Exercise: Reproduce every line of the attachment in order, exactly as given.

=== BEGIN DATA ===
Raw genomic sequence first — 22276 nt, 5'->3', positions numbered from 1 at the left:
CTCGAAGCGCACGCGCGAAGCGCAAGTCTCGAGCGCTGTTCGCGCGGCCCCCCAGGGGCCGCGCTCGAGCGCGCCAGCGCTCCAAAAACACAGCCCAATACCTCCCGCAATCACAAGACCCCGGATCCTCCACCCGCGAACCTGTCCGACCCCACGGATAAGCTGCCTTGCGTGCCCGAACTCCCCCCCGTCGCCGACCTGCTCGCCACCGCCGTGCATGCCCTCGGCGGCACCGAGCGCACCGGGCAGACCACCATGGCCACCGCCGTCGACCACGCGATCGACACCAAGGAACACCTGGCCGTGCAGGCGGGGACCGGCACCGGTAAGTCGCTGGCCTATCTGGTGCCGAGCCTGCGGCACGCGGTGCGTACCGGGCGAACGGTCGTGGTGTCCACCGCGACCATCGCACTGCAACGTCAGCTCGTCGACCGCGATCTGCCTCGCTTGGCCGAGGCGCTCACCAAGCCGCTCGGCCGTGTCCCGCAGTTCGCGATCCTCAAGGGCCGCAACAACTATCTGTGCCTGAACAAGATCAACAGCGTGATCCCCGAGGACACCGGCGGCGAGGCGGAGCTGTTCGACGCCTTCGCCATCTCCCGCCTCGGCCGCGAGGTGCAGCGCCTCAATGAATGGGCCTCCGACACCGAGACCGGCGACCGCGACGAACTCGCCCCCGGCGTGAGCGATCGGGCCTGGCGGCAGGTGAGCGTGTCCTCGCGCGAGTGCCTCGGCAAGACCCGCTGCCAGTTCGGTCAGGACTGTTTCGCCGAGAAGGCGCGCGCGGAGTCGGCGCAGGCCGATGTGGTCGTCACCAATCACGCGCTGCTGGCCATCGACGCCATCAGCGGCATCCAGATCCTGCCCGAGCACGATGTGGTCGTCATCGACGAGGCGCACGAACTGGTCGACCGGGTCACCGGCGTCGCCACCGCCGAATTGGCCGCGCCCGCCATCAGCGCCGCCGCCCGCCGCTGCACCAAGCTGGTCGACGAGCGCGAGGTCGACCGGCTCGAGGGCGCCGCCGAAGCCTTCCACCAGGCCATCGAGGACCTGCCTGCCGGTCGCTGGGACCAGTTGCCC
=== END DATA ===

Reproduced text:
Raw genomic sequence first — 22276 nt, 5'->3', positions numbered from 1 at the left:
CTCGAAGCGCACGCGCGAAGCGCAAGTCTCGAGCGCTGTTCGCGCGGCCCCCCAGGGGCCGCGCTCGAGCGCGCCAGCGCTCCAAAAACACAGCCCAATACCTCCCGCAATCACAAGACCCCGGATCCTCCACCCGCGAACCTGTCCGACCCCACGGATAAGCTGCCTTGCGTGCCCGAACTCCCCCCCGTCGCCGACCTGCTCGCCACCGCCGTGCATGCCCTCGGCGGCACCGAGCGCACCGGGCAGACCACCATGGCCACCGCCGTCGACCACGCGATCGACACCAAGGAACACCTGGCCGTGCAGGCGGGGACCGGCACCGGTAAGTCGCTGGCCTATCTGGTGCCGAGCCTGCGGCACGCGGTGCGTACCGGGCGAACGGTCGTGGTGTCCACCGCGACCATCGCACTGCAACGTCAGCTCGTCGACCGCGATCTGCCTCGCTTGGCCGAGGCGCTCACCAAGCCGCTCGGCCGTGTCCCGCAGTTCGCGATCCTCAAGGGCCGCAACAACTATCTGTGCCTGAACAAGATCAACAGCGTGATCCCCGAGGACACCGGCGGCGAGGCGGAGCTGTTCGACGCCTTCGCCATCTCCCGCCTCGGCCGCGAGGTGCAGCGCCTCAATGAATGGGCCTCCGACACCGAGACCGGCGACCGCGACGAACTCGCCCCCGGCGTGAGCGATCGGGCCTGGCGGCAGGTGAGCGTGTCCTCGCGCGAGTGCCTCGGCAAGACCCGCTGCCAGTTCGGTCAGGACTGTTTCGCCGAGAAGGCGCGCGCGGAGTCGGCGCAGGCCGATGTGGTCGTCACCAATCACGCGCTGCTGGCCATCGACGCCATCAGCGGCATCCAGATCCTGCCCGAGCACGATGTGGTCGTCATCGACGAGGCGCACGAACTGGTCGACCGGGTCACCGGCGTCGCCACCGCCGAATTGGCCGCGCCCGCCATCAGCGCCGCCGCCCGCCGCTGCACCAAGCTGGTCGACGAGCGCGAGGTCGACCGGCTCGAGGGCGCCGCCGAAGCCTTCCACCAGGCCATCGAGGACCTGCCTGCCGGTCGCTGGGACCAGTTGCCC